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5

Hint: It's usually way easier to show path connected than connected. Path connected implies connected, it's stronger. So take two arbitrary points and show you can connect them with a path. There are two cases: The points are not on the same line as the origin on opposite sides (The easy case), and they are: (The almost as easy case) Can you manage?


4

Your "formula" for $\mathbb{R}^n\backslash \{0\}$ is wrong. Draw $\mathbb{R}^2$ and you will understand why. If you want to avoid usage of path-connectedness, do the following. For $n>1$, take $A,B \subset \mathbb{R}^n \backslash \{0\}$ given by $A:=\{x \in \mathbb{R}^n \mid x_n > 0\}$ and $B:=\{x \in \mathbb{R}^n \mid x_n<0\}$. $A$ and $B$ are ...


3

Note that the function $f(A) = det(I - A)$ is continuous. So $U = f^{-1}(\mathbb{R} - \{0\})$ is open as a preimage of an open set under a continous map.


2

The idea of the proof is fine, but you some small mistakes, note that $$ f^{-1}\bigl((-1,1)\bigr) = \color{red}{(-\infty,} 0] \cup {\color{red}(}1,\infty) $$ which is also not an open set. No, this would not work for any neighbourhood, due to the fact that $f$ continuous at $0$ means $$ \forall U: \bigl(U \text{ open neighbourhood of $0$}\bigr) \to \bigl(f^...


2

Your questions reveal a typo that Valette was not aware of. The third line of the proof of Proposition 3.3.7 should be:$$\pi_n(\text{GL}_\infty(A)) = \pi_{n - 1}(\Omega \text{GL}_\infty(A)) = \pi_{n - 1}(\text{GL}_\infty(SA)),$$where $\Omega X$ is the loop space of $X$. The first equality is a basic property of loop spaces, see e.g. here. The second follows ...


2

No, at least in the sense that there are no such functors $F$ which are substantially more approachable than the original problem. There are very few general techniques for distinguishing homotopy equivalent, non-homeomorphic spaces: see the following link for work in the last twelve years distinguishing some such pairs of 3-dimensional closed manifolds, ...


2

Restrict attention to base elements. A base for the product topology is furnished by elements of the form $B=I_1\times\cdots \times I_N$ with each $I_k$ open. Each $f_k^{-1} (I_k)$ is open and their intersection which equals $f^{-1} (B)$ is thus open. The statement is true also in infinite dimension (small modification of proof since you should only take ...


2

It does not matter whether you consider the size of a minimal base or a subbase because they are the same (for infinite bases/subbases): if we have a subbase of size $\kappa$, its generated base (using finite intersections) is also of size $\kappa$. The weight $w(X)$ of a space $X$ is defined as the minimal size of a base for $X$. So you are asking for ...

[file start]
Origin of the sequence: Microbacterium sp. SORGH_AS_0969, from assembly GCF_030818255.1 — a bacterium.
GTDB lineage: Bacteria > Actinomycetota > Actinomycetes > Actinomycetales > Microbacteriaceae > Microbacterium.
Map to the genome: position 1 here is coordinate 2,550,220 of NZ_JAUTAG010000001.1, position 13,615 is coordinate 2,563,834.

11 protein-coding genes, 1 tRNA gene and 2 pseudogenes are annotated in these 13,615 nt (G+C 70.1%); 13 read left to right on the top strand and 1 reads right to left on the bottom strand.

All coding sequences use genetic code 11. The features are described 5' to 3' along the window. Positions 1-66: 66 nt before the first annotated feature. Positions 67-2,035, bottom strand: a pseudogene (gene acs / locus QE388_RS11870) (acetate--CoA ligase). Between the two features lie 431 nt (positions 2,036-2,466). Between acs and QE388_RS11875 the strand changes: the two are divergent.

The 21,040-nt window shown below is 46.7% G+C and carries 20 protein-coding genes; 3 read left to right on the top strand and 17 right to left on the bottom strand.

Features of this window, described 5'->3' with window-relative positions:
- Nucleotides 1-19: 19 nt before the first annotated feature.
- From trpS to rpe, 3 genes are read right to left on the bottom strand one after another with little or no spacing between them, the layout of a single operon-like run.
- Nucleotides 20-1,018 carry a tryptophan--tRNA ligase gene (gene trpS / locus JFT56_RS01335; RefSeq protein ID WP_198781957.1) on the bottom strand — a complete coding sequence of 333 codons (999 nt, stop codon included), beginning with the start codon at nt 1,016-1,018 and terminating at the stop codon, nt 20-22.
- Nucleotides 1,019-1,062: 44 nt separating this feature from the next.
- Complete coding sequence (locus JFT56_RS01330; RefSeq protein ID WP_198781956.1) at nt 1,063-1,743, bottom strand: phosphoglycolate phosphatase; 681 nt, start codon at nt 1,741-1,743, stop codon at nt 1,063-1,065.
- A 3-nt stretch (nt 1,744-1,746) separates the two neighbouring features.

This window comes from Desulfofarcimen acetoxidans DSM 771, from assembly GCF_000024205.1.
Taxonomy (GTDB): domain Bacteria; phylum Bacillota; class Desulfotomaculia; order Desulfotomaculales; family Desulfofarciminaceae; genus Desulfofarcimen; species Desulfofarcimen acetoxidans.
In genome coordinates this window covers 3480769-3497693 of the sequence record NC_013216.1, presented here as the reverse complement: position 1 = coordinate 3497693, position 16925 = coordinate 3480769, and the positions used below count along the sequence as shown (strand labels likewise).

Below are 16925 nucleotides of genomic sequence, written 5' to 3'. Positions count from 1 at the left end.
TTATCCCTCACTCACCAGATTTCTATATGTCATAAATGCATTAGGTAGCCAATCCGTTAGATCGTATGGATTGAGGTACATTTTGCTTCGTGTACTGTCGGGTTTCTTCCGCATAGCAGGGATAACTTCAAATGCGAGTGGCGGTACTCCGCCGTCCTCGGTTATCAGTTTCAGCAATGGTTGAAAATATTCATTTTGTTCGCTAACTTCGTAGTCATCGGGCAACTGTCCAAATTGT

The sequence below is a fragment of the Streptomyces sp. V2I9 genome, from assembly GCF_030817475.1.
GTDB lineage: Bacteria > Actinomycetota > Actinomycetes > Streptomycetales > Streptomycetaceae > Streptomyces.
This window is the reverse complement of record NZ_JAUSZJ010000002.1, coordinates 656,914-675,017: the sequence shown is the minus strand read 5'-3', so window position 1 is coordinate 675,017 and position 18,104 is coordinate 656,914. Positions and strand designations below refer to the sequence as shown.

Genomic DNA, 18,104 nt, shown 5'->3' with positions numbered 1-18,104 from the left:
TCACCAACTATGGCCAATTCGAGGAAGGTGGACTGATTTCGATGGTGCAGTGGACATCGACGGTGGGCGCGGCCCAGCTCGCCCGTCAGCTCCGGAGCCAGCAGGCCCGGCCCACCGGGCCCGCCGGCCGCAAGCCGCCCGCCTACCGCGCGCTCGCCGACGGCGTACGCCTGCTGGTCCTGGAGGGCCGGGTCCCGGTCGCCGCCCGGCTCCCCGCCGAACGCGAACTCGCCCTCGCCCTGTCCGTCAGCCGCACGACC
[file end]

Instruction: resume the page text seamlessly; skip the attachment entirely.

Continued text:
1

The map $f$ is proper as any compact subset of $\mathbb{D}$ is closed (in the topology of $\mathbb{C}$ and not in the subspace topology), and preimages of closed sets are closed, and closed subsets are closed, as the map $z \mapsto z^2$ on $\mathbb{C}$ restricts to $\mathbb{D}$. For $g$ take the closed compact ball $B_2(0)$ of radius 2. The preimage of ...


1

There are many different processes that let you go from a 3-dimensional polytope to an "analogous" 4-dimensional polytope. To get from a 3-simplex to a 4-simplex you take a join with a point outside the affine span of the 3-simplex. To get from a 3-cube to a 4-cube you take the product with a unit interval. To get from 3-dimensional octahedron to the 4-...


1

HINT: You’re right to worry: an interval in a linearly ordered space can be both closed and open. Your interval is neither: it’s open at the left end and closed at the right end. In interval notation it’s $$\left(\left\langle\frac12,\frac12\right\rangle,\left\langle\frac12,1\right\rangle\right]\;.$$ The way to show that this one is not open is to find a ...


1

It is often very difficult to calculate. A point $y\in X$ is in the weak closure if you can not enclose it in a weak neighborhood disjoint from $S$, i.e. if for every $\epsilon>0$ and linear functionals $\ell_1,\ldots,\ell_k\in X'$ the set $N=\{ x\in X : |\ell_i(y-x)|<\epsilon, i=1,\ldots,k \}$ intersects $S$. Note that $k$ must be finite. In finite ...



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